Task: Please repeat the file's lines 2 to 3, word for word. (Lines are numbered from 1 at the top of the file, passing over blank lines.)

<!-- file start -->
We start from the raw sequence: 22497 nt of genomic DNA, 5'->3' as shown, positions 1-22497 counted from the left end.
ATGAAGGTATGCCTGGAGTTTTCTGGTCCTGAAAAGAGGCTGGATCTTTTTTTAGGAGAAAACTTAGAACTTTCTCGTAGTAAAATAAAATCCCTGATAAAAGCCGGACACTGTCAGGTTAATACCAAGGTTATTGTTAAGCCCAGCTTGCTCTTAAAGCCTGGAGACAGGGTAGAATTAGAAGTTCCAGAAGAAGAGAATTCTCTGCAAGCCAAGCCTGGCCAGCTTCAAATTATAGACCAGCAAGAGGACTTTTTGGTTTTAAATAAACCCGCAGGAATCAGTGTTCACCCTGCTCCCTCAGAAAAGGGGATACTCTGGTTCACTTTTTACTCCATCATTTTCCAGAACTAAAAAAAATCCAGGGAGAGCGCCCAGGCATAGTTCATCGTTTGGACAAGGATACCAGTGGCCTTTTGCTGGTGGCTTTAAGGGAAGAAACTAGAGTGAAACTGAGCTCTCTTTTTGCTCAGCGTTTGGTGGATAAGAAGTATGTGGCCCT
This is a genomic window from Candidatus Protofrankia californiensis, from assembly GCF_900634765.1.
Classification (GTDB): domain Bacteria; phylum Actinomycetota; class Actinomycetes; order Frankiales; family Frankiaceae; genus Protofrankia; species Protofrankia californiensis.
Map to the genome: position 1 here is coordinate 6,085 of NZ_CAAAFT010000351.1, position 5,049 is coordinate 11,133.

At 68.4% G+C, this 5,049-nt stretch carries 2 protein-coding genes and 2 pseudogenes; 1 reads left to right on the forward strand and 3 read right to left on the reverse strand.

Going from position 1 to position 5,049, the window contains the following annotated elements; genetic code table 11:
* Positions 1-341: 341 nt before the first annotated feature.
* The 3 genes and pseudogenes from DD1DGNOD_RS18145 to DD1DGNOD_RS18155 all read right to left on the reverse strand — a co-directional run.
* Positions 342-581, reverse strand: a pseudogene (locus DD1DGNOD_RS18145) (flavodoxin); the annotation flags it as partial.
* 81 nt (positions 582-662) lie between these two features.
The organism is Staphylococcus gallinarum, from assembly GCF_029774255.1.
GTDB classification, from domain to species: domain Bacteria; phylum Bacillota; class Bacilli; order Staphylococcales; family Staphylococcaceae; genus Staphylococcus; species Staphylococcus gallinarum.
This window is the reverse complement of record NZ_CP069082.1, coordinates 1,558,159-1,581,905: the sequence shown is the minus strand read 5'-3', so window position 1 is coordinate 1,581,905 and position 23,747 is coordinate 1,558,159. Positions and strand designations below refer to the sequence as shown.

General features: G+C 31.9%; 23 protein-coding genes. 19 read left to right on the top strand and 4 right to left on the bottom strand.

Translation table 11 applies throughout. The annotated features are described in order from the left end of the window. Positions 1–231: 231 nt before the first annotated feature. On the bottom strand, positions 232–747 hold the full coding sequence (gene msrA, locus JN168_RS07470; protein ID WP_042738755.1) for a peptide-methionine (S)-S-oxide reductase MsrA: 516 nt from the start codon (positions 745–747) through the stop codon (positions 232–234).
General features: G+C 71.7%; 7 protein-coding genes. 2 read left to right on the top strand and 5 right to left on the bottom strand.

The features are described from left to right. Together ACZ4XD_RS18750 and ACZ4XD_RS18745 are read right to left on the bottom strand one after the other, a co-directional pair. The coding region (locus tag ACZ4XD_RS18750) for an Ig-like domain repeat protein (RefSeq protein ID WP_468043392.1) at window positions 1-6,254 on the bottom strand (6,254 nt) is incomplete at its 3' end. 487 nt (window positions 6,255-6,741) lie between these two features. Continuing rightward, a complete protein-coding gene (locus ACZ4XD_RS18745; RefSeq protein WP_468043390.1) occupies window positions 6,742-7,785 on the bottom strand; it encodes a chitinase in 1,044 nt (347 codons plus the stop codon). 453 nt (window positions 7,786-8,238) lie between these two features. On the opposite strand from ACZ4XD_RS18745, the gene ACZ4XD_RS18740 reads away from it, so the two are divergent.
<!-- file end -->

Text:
ATGAAGGTATGCCTGGAGTTTTCTGGTCCTGAAAAGAGGCTGGATCTTTTTTTAGGAGAAAACTTAGAACTTTCTCGTAGTAAAATAAAATCCCTGATAAAAGCCGGACACTGTCAGGTTAATACCAAGGTTATTGTTAAGCCCAGCTTGCTCTTAAAGCCTGGAGACAGGGTAGAATTAGAAGTTCCAGAAGAAGAGAATTCTCTGCAAGCCAAGCCTGGCCAGCTTCAAATTATAGACCAGCAAGAGGACTTTTTGGTTTTAAATAAACCCGCAGGAATCAGTGTTCACCCTGCTCCCTCAGAAAAGGGGATACTCTGGTTCACTTTTTACTCCATCATTTTCCAGAACTAAAAAAAATCCAGGGAGAGCGCCCAGGCATAGTTCATCGTTTGGACAAGGATACCAGTGGCCTTTTGCTGGTGGCTTTAAGGGAAGAAACTAGAGTGAAACTGAGCTCTCTTTTTGCTCAGCGTTTGGTGGATAAGAAGTATGTGGCCCT
This is a genomic window from Candidatus Protofrankia californiensis, from assembly GCF_900634765.1.